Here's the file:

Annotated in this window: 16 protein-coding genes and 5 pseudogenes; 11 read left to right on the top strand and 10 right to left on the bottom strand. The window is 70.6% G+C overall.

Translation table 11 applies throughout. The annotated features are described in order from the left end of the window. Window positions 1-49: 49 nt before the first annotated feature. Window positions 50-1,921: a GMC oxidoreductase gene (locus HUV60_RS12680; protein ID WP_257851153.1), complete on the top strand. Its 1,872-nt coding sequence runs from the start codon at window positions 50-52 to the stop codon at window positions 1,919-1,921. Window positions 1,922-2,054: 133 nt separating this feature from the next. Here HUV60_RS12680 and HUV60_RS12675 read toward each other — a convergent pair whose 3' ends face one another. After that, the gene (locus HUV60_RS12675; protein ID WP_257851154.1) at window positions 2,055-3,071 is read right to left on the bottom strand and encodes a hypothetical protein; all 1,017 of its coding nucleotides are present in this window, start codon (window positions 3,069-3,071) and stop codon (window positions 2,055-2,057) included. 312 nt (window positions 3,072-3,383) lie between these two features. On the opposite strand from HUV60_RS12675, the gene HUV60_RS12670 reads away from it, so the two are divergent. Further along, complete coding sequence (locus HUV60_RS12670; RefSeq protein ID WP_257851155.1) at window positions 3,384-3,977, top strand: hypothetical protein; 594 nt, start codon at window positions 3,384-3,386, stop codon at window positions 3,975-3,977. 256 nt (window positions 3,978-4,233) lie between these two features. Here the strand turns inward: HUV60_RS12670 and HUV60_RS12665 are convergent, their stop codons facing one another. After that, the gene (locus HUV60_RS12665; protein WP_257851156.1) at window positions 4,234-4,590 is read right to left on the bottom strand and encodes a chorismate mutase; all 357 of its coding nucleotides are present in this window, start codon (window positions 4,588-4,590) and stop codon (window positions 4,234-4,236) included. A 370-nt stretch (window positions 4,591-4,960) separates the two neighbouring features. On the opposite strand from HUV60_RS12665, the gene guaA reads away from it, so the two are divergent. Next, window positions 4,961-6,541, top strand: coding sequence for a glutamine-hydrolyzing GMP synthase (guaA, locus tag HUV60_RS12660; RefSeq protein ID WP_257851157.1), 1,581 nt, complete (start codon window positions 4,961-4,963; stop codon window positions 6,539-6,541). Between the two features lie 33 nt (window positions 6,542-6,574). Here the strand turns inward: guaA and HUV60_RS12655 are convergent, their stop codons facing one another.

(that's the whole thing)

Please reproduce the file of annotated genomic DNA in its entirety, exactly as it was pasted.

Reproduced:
Annotated in this window: 16 protein-coding genes and 5 pseudogenes; 11 read left to right on the top strand and 10 right to left on the bottom strand. The window is 70.6% G+C overall.

Translation table 11 applies throughout. The annotated features are described in order from the left end of the window. Window positions 1-49: 49 nt before the first annotated feature. Window positions 50-1,921: a GMC oxidoreductase gene (locus HUV60_RS12680; protein ID WP_257851153.1), complete on the top strand. Its 1,872-nt coding sequence runs from the start codon at window positions 50-52 to the stop codon at window positions 1,919-1,921. Window positions 1,922-2,054: 133 nt separating this feature from the next. Here HUV60_RS12680 and HUV60_RS12675 read toward each other — a convergent pair whose 3' ends face one another. After that, the gene (locus HUV60_RS12675; protein ID WP_257851154.1) at window positions 2,055-3,071 is read right to left on the bottom strand and encodes a hypothetical protein; all 1,017 of its coding nucleotides are present in this window, start codon (window positions 3,069-3,071) and stop codon (window positions 2,055-2,057) included. 312 nt (window positions 3,072-3,383) lie between these two features. On the opposite strand from HUV60_RS12675, the gene HUV60_RS12670 reads away from it, so the two are divergent. Further along, complete coding sequence (locus HUV60_RS12670; RefSeq protein ID WP_257851155.1) at window positions 3,384-3,977, top strand: hypothetical protein; 594 nt, start codon at window positions 3,384-3,386, stop codon at window positions 3,975-3,977. 256 nt (window positions 3,978-4,233) lie between these two features. Here the strand turns inward: HUV60_RS12670 and HUV60_RS12665 are convergent, their stop codons facing one another. After that, the gene (locus HUV60_RS12665; protein WP_257851156.1) at window positions 4,234-4,590 is read right to left on the bottom strand and encodes a chorismate mutase; all 357 of its coding nucleotides are present in this window, start codon (window positions 4,588-4,590) and stop codon (window positions 4,234-4,236) included. A 370-nt stretch (window positions 4,591-4,960) separates the two neighbouring features. On the opposite strand from HUV60_RS12665, the gene guaA reads away from it, so the two are divergent. Next, window positions 4,961-6,541, top strand: coding sequence for a glutamine-hydrolyzing GMP synthase (guaA, locus tag HUV60_RS12660; RefSeq protein ID WP_257851157.1), 1,581 nt, complete (start codon window positions 4,961-4,963; stop codon window positions 6,539-6,541). Between the two features lie 33 nt (window positions 6,542-6,574). Here the strand turns inward: guaA and HUV60_RS12655 are convergent, their stop codons facing one another.